The Greylag geese recorded this week were probably feral, and small flocks of feral Greylag geese have been recorded on Midlands cutover bogs in the past, for example by NPWS (2008). Ireland supports a wintering population of Greylag geese that come from Iceland. The Icelandic population winters in Scotland and Ireland, but mostly at coastal sites and in larger flocks than we saw this week. The wild Greylag goose is an Amber-listed species in Ireland.

NPWS (2008) note that “it is probable that small numbers of birds of Icelandic origin do occur at other sites from time to time, and this has been confirmed by occasional reports of Icelandic birds (confirmed by ring sightings) elsewhere“. NPWS (2008) said that the peak winter count of Greylag geese was 6,316 in November 2007 “includes an estimated 1,747 birds counted the following autumn which are from the feral population, thereby leaving 4,569 birds from the Icelandic population“. The Greylag geese we saw this week were also very wary and nervous so they could potentially have been winter migrants. However, the two groups cannot be told apart, unless (1) they are recorded during the summer months, or (2) if rings are visible, for example. This NPWS (2008) report recommended controlling the feral population of Greylag geese, especially at sites where numbers are large and increasing.

Greylag Geese, Co Offaly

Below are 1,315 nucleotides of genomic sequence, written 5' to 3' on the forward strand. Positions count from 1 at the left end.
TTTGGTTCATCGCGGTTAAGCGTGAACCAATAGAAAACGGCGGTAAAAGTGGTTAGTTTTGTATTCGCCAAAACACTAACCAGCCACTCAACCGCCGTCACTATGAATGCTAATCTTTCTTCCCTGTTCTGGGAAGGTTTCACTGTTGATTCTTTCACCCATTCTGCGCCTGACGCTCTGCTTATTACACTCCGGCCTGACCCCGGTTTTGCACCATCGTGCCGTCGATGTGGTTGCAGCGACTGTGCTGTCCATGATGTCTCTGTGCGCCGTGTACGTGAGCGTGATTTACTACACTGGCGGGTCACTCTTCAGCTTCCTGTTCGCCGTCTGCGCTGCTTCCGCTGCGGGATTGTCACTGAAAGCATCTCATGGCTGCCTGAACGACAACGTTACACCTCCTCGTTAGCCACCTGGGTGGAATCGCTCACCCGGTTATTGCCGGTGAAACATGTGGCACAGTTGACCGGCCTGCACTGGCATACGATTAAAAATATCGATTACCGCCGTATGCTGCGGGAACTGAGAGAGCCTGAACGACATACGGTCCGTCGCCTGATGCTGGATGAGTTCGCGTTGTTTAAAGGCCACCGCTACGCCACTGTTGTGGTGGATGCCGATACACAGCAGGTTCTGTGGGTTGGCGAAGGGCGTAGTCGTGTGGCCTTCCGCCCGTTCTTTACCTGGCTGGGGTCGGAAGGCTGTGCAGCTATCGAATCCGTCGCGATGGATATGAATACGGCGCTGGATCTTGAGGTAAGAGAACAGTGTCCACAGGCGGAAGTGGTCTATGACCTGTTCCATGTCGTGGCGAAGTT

Greylag Geese, Co Offaly

Whooper Swan

There were significant number of Whooper Swans on one of the flooded cutover peat sites we surveyed this week. Whooper Swan is also listed under Annex I of the EU Birds Directive and are further protected under Annex II of the Berne Convention. Whooper Swan is an amber listed ‘Birds of Conservation Concern in Ireland’ due to more than 20% of the European wintering population occurring here. The Whooper Swan is however an abundant species globally. Most Whoopers Swans from the Icelandic population spend the winter in Britain and Ireland. Of this Icelandic population, a wintering population of 9,748 were estimated to occur within Ireland in January 2005.

There were over 100 Whooper swans (and some Mute Swans) at one of the sites we surveyed this week on one of these old Bord na Móna industrial peat bogs, which is an Internationally significant observation. These Whooper Swans are both roosting here at night and spending the day feeding in this bog. The bog here is currently flooded and this has made it more attractive for Whooper Swans at the moment.  However, observations like this illustrate the importance of some old midland industrial bogs for wintering birds, such as Whooper Swans.

Whooper Swans, Co Offaly

Whooper Swans, Co Offaly

Further information

  • Other photos from our winter bird surveys, including photos of Greenland white-fronted geese and Whooper Swans in the Irish Midlands, can be found in our winter bird surveys 2012-13 photo gallery.
  • ECOFACT is the leading Irish independent provider of bird surveys and assessments. We specialise in providing ecological and ornithological impact assessment for proposed wind energy developments. For further details please do not hesitate to contact us.